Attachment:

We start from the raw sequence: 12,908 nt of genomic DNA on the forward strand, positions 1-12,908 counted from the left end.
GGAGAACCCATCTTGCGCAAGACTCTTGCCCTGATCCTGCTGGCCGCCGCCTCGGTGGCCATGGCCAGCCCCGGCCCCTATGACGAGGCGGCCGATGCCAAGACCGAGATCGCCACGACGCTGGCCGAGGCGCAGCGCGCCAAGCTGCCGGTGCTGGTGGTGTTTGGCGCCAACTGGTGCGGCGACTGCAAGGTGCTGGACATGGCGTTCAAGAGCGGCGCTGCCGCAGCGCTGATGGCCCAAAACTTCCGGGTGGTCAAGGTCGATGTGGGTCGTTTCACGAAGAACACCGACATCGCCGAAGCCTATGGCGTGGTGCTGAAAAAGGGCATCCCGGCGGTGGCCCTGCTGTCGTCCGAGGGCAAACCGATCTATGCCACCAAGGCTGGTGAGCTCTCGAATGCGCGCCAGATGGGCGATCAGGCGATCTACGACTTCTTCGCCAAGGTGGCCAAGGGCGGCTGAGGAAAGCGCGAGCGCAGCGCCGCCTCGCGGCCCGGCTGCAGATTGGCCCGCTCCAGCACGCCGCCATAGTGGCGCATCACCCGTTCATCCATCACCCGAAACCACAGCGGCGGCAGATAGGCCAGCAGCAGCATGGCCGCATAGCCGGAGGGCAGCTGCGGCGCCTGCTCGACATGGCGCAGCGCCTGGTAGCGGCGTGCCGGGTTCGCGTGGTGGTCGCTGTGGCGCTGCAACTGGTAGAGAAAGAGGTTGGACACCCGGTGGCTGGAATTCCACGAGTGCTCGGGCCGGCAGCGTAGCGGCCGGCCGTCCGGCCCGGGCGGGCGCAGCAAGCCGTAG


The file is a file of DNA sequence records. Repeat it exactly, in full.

We start from the raw sequence: 12,908 nt of genomic DNA on the forward strand, positions 1-12,908 counted from the left end.
GGAGAACCCATCTTGCGCAAGACTCTTGCCCTGATCCTGCTGGCCGCCGCCTCGGTGGCCATGGCCAGCCCCGGCCCCTATGACGAGGCGGCCGATGCCAAGACCGAGATCGCCACGACGCTGGCCGAGGCGCAGCGCGCCAAGCTGCCGGTGCTGGTGGTGTTTGGCGCCAACTGGTGCGGCGACTGCAAGGTGCTGGACATGGCGTTCAAGAGCGGCGCTGCCGCAGCGCTGATGGCCCAAAACTTCCGGGTGGTCAAGGTCGATGTGGGTCGTTTCACGAAGAACACCGACATCGCCGAAGCCTATGGCGTGGTGCTGAAAAAGGGCATCCCGGCGGTGGCCCTGCTGTCGTCCGAGGGCAAACCGATCTATGCCACCAAGGCTGGTGAGCTCTCGAATGCGCGCCAGATGGGCGATCAGGCGATCTACGACTTCTTCGCCAAGGTGGCCAAGGGCGGCTGAGGAAAGCGCGAGCGCAGCGCCGCCTCGCGGCCCGGCTGCAGATTGGCCCGCTCCAGCACGCCGCCATAGTGGCGCATCACCCGTTCATCCATCACCCGAAACCACAGCGGCGGCAGATAGGCCAGCAGCAGCATGGCCGCATAGCCGGAGGGCAGCTGCGGCGCCTGCTCGACATGGCGCAGCGCCTGGTAGCGGCGTGCCGGGTTCGCGTGGTGGTCGCTGTGGCGCTGCAACTGGTAGAGAAAGAGGTTGGACACCCGGTGGCTGGAATTCCACGAGTGCTCGGGCCGGCAGCGTAGCGGCCGGCCGTCCGGCCCGGGCGGGCGCAGCAAGCCGTAG